Research Profile | Bethany Wilkinson | Marine Science & Climate Change

"Microplastics are a newer, emerging environmental issue across the planet and it is now evident from this research there is a microplastic problem right on the public’s doorstep in Gibraltar. "
19th January 2022
Bethany Wilkinson, one of our Master in Marine Science and Climate Change students, spoke to us about her research project which assessed the abundance and characterisation of microplastics across the beaches in Gibraltar

Describe your MSc project?

The main aim of my research was to be the first large scale, in-depth analysis of the state of microplastics (MPs) in Gibraltar. MPs are plastic items smaller than 5 mm and are found in ecosystems and beaches throughout the world, with nowhere exempt from their pollution. MPs are damaging for marine life as ingestion can lead to internal issues and can accumulate up the food web.
The beaches around Gibraltar were surveyed through attainable methodology that can be replicated by Citizen Scientists or charities. Ten jars of sediment were collected from the highest tideline on the beach and 10 jars from the seabed at waist depth. 120 samples were collected across six beaches, three inside the bay on the west side and three outside on the east. The samples were sieved back in the laboratory and analysed for microplastics. Every beach surveyed was found to have microplastics present, however, not at an equal rate. Of the 312 microplastics were discovered, 188 of them were found within the sand at Camp Bay. After forensic investigation two reasons were discovered as the source: the playpark’s rubber flooring and the yellow and blue paint covering all of Camp Bay’s concrete. Both sources of pollution at Camp Bay are due to mismanagement of the area and require changes to prevent the MP problem continuing. After Camp Bay, the most polluted beaches were Western Beach, Little Bay and Eastern Beach with 32 to 37 microplastic items present at each location.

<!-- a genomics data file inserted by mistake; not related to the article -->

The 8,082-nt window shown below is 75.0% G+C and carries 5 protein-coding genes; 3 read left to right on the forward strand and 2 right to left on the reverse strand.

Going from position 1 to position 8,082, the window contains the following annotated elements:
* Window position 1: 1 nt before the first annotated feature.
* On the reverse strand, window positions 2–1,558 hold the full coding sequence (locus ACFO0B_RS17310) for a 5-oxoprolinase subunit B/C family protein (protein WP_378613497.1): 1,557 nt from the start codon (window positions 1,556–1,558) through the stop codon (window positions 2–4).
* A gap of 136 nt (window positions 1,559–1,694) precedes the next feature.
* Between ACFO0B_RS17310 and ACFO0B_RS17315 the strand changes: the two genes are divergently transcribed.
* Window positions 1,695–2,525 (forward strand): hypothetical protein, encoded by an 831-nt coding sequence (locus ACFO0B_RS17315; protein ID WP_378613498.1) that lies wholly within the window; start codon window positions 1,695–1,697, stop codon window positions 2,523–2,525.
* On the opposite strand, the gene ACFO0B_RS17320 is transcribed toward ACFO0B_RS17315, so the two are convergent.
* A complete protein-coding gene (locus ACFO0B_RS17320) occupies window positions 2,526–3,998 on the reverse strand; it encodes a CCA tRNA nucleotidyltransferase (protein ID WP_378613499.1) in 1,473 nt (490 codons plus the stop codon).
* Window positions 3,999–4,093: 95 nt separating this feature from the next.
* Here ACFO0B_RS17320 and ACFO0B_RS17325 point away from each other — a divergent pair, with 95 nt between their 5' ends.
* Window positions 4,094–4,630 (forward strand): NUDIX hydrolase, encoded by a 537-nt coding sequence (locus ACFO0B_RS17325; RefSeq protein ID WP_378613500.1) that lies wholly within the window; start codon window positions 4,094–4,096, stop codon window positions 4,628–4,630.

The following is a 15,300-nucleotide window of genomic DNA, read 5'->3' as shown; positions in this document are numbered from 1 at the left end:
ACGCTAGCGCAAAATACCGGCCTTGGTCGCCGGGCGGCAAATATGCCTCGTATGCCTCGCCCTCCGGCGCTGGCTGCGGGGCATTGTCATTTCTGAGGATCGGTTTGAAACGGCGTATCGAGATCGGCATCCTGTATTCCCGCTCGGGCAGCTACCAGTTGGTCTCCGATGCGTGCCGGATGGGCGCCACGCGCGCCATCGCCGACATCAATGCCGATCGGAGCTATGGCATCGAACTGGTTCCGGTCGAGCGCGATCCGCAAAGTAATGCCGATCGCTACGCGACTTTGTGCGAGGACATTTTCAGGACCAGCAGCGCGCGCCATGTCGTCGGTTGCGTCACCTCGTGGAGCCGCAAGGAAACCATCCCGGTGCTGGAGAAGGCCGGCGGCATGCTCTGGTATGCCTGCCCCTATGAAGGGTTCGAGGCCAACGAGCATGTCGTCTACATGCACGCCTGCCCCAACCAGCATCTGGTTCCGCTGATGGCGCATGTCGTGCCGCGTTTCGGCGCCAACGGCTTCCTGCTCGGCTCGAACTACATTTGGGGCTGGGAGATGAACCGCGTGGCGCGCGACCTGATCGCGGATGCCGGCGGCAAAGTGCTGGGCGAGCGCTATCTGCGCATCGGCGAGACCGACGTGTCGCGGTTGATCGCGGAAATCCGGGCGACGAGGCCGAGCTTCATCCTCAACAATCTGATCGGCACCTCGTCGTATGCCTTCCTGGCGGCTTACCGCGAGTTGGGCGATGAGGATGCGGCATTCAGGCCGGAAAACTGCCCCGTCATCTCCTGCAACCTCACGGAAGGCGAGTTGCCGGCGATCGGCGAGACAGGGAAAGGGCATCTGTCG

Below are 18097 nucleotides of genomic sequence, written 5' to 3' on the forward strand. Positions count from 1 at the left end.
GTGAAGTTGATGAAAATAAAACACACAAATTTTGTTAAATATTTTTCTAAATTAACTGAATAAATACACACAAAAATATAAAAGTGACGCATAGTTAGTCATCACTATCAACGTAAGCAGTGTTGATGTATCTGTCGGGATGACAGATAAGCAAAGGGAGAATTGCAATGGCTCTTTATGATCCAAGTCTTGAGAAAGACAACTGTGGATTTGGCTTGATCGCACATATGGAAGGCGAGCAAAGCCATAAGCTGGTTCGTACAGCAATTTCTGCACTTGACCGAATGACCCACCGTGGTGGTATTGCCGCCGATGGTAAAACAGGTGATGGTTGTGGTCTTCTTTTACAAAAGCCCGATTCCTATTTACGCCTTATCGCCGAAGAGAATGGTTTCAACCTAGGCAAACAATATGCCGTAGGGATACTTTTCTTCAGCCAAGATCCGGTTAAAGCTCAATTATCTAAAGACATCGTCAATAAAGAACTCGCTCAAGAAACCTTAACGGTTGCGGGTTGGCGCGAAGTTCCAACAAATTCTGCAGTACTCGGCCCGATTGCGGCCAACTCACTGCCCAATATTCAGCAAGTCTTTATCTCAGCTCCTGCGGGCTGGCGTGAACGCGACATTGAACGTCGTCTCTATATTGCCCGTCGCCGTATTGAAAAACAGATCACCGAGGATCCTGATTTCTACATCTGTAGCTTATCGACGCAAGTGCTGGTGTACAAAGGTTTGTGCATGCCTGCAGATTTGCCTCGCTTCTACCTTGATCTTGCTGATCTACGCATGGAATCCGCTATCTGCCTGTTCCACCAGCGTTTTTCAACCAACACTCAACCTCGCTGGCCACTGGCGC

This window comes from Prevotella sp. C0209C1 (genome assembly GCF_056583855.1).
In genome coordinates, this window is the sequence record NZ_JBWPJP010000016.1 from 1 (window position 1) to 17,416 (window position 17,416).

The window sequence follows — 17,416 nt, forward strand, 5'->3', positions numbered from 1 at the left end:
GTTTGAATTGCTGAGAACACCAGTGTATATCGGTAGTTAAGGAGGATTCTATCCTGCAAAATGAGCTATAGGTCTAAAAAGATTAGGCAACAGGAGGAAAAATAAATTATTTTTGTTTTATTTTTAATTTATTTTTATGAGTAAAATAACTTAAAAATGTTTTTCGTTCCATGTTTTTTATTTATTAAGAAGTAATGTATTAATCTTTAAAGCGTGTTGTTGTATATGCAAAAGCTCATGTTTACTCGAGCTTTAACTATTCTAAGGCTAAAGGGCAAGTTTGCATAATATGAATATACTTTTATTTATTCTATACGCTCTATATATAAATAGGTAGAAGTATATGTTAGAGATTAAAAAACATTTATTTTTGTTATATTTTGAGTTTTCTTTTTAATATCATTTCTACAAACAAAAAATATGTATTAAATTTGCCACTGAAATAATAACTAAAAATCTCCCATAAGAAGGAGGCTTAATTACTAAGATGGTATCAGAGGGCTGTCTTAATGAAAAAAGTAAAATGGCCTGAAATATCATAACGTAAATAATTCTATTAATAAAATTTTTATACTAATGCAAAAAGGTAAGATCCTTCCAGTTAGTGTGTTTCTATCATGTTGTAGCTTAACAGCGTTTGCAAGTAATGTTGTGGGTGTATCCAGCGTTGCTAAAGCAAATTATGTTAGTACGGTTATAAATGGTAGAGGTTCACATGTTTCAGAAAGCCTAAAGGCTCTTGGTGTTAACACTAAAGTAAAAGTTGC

Microplastic abundance and characterisation across beaches in Gibraltar

What type of research has it involved and what skills have you learned?

As a newer area of research there was not one standardised sampling method and this project involved a literature review and comparison of methodology that had been used previously to research microplastics, which in turn was adapted to create my own methods to use in Gibraltar. The methods were tested through a pilot study, concerns were identified and then changes were made before implementation throughout all the beaches. The research involved sampling days out in the field, collecting the sediment and then analysis back in the laboratory at the university. The analysis aspect of the research took the longest amount of time and quality control stages were added to make sure all microplastics were found and to account for bias created from human error.